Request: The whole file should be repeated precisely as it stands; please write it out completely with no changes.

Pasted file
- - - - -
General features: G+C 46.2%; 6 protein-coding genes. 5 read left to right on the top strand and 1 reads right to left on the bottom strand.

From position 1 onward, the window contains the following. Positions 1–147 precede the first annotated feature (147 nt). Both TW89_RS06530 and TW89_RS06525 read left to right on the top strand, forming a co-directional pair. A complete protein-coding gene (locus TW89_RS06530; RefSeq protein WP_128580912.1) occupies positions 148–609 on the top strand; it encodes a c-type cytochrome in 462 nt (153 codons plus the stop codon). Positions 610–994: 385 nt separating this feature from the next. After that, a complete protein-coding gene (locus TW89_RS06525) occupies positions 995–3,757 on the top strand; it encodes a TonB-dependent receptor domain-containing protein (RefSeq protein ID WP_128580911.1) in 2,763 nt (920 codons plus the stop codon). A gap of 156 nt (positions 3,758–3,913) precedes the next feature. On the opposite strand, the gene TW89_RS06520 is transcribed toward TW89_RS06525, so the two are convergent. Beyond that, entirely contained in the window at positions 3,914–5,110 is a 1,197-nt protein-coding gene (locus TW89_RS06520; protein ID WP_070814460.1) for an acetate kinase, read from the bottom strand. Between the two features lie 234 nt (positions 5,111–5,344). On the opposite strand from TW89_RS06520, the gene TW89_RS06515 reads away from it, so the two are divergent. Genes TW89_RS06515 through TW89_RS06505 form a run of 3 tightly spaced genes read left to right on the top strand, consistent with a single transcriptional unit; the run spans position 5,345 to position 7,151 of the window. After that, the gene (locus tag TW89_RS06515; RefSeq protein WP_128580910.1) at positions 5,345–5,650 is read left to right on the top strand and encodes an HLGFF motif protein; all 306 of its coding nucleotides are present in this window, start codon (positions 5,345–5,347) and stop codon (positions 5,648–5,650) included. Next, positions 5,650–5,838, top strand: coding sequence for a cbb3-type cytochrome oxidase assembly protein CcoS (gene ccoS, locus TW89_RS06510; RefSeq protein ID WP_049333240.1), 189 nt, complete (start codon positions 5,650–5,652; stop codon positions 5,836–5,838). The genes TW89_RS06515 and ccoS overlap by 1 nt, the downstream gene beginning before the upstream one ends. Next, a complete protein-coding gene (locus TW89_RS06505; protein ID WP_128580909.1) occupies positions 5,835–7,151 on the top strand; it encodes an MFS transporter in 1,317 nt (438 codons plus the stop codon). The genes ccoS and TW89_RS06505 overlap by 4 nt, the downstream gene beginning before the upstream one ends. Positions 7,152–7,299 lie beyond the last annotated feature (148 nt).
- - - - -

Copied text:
General features: G+C 46.2%; 6 protein-coding genes. 5 read left to right on the top strand and 1 reads right to left on the bottom strand.

From position 1 onward, the window contains the following. Positions 1–147 precede the first annotated feature (147 nt). Both TW89_RS06530 and TW89_RS06525 read left to right on the top strand, forming a co-directional pair. A complete protein-coding gene (locus TW89_RS06530; RefSeq protein WP_128580912.1) occupies positions 148–609 on the top strand; it encodes a c-type cytochrome in 462 nt (153 codons plus the stop codon). Positions 610–994: 385 nt separating this feature from the next. After that, a complete protein-coding gene (locus TW89_RS06525) occupies positions 995–3,757 on the top strand; it encodes a TonB-dependent receptor domain-containing protein (RefSeq protein ID WP_128580911.1) in 2,763 nt (920 codons plus the stop codon). A gap of 156 nt (positions 3,758–3,913) precedes the next feature. On the opposite strand, the gene TW89_RS06520 is transcribed toward TW89_RS06525, so the two are convergent. Beyond that, entirely contained in the window at positions 3,914–5,110 is a 1,197-nt protein-coding gene (locus TW89_RS06520; protein ID WP_070814460.1) for an acetate kinase, read from the bottom strand. Between the two features lie 234 nt (positions 5,111–5,344). On the opposite strand from TW89_RS06520, the gene TW89_RS06515 reads away from it, so the two are divergent. Genes TW89_RS06515 through TW89_RS06505 form a run of 3 tightly spaced genes read left to right on the top strand, consistent with a single transcriptional unit; the run spans position 5,345 to position 7,151 of the window. After that, the gene (locus tag TW89_RS06515; RefSeq protein WP_128580910.1) at positions 5,345–5,650 is read left to right on the top strand and encodes an HLGFF motif protein; all 306 of its coding nucleotides are present in this window, start codon (positions 5,345–5,347) and stop codon (positions 5,648–5,650) included. Next, positions 5,650–5,838, top strand: coding sequence for a cbb3-type cytochrome oxidase assembly protein CcoS (gene ccoS, locus TW89_RS06510; RefSeq protein ID WP_049333240.1), 189 nt, complete (start codon positions 5,650–5,652; stop codon positions 5,836–5,838). The genes TW89_RS06515 and ccoS overlap by 1 nt, the downstream gene beginning before the upstream one ends. Next, a complete protein-coding gene (locus TW89_RS06505; protein ID WP_128580909.1) occupies positions 5,835–7,151 on the top strand; it encodes an MFS transporter in 1,317 nt (438 codons plus the stop codon). The genes ccoS and TW89_RS06505 overlap by 4 nt, the downstream gene beginning before the upstream one ends. Positions 7,152–7,299 lie beyond the last annotated feature (148 nt).